Figure 4. Comparison of the combined mean score for eight HRQoL subscales extracted from the SF-36 in patients with SCI based on the type of paralysis

Among the eight subscales of HRQoL, the lowest scores were on the physical functioning subscale (Table 2 and Figure 4). Individuals with tetraplegia and paraplegia had the mean scores of 26.44 and 29.59 on the physical functioning subscale, respectively. In addition, the highest HRQoL score was on the social functioning subscale. Patients with tetraplegia and paraplegia had the mean scores of 77.59 and 76.77 on the social functioning subscale, respectively. Patients with paraplegia had higher mean scores on all eight HRQoL subscales (except for social functioning) than those with tetraplegia (Table 2 and Figure 4).

Table 2. The Mean Score of Individuals with SCI on the Physical and Mental Subscales of Quality of Life
SubscalesNumber of StudiesMean Scores95% Confidence IntervalHeterogeneity
DownUpI2QP
Physical domain
PF
Tetraplegia326.44-1.4254.3098.9187.090.0001
Paraplegia329.5937.3031.8819.92.500.287
Unknown544.0827.0561.1299.2246.560.0001
RP
Tetraplegia361.4152.3270.5062.75.370.066
Paraplegia367.6261.7273.5363.35.450.066
Unknown547.7639.7155.818121.060.0001
BP
Tetraplegia373.4169.3077.51-0.060.979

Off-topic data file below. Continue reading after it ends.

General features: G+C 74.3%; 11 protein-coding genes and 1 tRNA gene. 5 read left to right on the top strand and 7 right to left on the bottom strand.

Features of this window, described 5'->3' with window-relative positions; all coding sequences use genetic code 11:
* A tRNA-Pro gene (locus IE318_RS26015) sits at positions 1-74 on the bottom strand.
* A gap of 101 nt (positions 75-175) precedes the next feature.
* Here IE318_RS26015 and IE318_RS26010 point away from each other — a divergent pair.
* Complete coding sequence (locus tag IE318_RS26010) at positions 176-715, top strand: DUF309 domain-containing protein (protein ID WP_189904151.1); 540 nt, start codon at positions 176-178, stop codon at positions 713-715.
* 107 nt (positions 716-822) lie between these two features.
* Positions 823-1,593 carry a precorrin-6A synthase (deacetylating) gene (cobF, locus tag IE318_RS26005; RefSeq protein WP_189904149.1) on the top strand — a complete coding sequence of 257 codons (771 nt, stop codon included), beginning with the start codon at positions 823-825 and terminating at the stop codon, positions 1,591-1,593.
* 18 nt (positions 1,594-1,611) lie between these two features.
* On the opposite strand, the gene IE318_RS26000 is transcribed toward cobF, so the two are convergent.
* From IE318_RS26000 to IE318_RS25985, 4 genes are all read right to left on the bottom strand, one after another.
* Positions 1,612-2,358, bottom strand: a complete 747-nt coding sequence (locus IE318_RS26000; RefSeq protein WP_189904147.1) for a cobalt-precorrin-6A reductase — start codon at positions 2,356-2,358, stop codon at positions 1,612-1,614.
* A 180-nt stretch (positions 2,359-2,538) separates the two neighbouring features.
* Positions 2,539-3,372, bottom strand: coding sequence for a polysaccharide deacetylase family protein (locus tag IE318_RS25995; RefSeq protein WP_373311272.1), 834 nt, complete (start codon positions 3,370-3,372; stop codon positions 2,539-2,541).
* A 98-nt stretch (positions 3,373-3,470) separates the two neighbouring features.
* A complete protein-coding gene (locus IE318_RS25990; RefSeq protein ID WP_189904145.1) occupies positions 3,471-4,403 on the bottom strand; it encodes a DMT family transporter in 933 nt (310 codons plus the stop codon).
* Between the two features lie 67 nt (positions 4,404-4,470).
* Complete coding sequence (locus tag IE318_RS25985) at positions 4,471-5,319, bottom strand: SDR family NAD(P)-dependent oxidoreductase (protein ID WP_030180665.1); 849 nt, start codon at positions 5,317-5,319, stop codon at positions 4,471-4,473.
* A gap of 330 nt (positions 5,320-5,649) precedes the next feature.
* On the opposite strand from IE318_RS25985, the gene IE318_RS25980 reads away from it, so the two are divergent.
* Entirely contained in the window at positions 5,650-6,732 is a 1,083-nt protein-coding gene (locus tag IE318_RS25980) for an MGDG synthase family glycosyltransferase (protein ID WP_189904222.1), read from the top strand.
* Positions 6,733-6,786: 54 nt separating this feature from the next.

Paraplegia375.3872.2578.5015.62.370.306
Unknown555.5443.4667.6196.4111.330.0001
Mental domain
GH
Tetraplegia358.5750.2466.9178.99.500.009
Paraplegia360.6952.1169.2694.435.640.0001
Unknown553.8145.1862.4497.8185.880.0001
VI
Tetraplegia372.9869.7476.22-0.010.994
Paraplegia374.1067.5280.6891.323.060.0001
Unknown559.4153.4865.3486.128.710.0001
SF
Tetraplegia377.5973.5681.61-1.500.472
Paraplegia376.7770.3783.1772.97.390.025
Unknown564.1847.3581.0198.1215.540.0001
RE
Tetraplegia367.2859.567571.57.010.030
Paraplegia370.6961.6879.7193.129.040.0001
Unknown552.9438.3667.5192.855.570.0001
MH
Tetraplegia370.0851.9788.1892.526.740.0001
Paraplegia372.8057.0588.5597.993.070.0001
Unknown564.0954.6273.5797.2142.540.0001

Abbreviations: BP, bodily pain; GH, general health; MH, mental health; PF, physical functioning; RE, role limitations; RP, role limitations; SF, social functioning; VI, vitality.

According to the meta-regression analysis, there was a significant relationship between the mental dimension of HRQoL and articles’ year of publication (P = 0.006) (Table 3). In other words, in the period from 2014 to 2017, the mental dimension of the HRQoL significantly changed (Table 3).

Table 3. Multivariate Meta-Regression Analysis of the Physical and Mental Dimensions of HRQoL in Patients with SCI
VariableCoefficientsStandard Error95% Confidence IntervaltP
LowUp
Physical domain
Constant-7314.8819670.65-61929.3747299.6-0.370.729
Sample size0.0850.184-0.420.590.460.668
Year3.659.76-22.4530.760.370.727
Mental domain
Constant-22723.164264.789-34564.1110882.21-5.330.006
Sample size0.0460.047-0.0850.1770.970.385
Year11.32.115.4217.185.340.006